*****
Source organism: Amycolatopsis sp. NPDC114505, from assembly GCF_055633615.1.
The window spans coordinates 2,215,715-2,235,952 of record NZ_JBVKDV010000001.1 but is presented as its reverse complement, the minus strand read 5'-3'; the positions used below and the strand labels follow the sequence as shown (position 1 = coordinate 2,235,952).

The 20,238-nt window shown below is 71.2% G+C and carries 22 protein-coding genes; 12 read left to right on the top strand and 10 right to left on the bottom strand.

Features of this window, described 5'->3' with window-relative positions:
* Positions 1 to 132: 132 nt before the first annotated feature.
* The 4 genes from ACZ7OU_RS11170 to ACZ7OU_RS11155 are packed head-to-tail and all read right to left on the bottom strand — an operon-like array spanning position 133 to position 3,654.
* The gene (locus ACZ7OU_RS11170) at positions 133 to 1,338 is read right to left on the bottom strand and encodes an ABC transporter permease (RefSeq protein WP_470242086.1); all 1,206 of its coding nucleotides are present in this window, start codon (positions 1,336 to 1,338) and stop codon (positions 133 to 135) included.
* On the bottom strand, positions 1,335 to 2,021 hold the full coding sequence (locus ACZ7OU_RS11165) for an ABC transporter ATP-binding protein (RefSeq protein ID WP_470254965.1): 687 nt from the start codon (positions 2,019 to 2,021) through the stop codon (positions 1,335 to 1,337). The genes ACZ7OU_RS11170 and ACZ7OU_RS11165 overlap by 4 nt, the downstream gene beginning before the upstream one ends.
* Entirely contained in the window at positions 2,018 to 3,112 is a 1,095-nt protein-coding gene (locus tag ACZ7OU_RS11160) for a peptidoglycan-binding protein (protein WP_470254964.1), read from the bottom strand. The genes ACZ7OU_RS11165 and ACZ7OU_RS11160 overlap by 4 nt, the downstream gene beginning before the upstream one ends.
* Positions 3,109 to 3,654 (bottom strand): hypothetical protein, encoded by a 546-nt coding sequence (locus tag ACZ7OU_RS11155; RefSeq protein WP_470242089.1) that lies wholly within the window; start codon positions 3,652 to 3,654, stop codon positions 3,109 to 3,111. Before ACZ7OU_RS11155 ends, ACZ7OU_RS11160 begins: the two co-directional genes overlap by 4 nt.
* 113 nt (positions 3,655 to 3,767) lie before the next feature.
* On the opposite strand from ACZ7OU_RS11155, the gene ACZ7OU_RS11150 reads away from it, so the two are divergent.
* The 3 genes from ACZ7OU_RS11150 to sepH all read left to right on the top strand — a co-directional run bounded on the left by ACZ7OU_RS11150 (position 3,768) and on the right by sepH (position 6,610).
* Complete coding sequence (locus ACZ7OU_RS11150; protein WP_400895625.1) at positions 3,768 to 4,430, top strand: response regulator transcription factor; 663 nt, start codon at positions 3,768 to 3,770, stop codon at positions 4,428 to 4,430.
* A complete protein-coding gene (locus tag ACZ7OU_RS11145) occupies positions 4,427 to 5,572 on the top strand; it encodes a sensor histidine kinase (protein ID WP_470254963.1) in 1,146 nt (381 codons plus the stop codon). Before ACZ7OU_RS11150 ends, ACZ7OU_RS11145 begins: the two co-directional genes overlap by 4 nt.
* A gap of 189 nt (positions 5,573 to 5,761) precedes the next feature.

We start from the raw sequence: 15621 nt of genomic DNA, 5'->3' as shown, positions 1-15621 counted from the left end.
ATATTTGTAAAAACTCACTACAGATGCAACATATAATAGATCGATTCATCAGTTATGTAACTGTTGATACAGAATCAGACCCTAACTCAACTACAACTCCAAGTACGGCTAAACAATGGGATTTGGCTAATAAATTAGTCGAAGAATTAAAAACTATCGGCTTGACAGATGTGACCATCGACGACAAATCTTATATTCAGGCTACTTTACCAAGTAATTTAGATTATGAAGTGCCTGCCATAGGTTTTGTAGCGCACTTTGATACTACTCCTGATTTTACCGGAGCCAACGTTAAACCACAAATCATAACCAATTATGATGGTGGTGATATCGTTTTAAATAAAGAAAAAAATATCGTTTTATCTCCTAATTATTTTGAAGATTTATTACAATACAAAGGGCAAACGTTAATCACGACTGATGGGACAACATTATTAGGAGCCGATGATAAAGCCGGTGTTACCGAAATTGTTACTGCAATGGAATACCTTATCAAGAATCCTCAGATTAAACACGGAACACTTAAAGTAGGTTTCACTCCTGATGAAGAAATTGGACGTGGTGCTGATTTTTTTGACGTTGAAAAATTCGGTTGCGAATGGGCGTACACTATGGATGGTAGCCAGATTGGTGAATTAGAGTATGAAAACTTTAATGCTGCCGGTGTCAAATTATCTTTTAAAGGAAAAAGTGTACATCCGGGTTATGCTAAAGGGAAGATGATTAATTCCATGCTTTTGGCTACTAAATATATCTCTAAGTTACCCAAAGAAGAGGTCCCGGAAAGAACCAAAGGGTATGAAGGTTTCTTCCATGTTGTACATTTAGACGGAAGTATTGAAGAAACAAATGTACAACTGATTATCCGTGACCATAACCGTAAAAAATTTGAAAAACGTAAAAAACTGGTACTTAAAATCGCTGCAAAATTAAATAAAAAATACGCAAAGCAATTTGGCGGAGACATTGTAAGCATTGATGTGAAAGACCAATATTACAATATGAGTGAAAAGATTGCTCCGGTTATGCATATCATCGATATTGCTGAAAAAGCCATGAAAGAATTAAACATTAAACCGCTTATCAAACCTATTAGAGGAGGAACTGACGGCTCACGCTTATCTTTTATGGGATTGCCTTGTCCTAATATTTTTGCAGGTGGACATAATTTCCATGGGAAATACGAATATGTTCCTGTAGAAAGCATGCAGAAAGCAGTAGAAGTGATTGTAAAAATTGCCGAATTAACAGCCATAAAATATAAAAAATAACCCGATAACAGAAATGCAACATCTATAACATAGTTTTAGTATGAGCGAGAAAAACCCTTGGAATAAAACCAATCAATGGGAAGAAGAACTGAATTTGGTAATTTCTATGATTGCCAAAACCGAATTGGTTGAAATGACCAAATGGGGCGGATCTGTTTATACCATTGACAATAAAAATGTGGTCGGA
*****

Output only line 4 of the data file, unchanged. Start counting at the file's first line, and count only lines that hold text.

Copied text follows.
Features of this window, described 5'->3' with window-relative positions: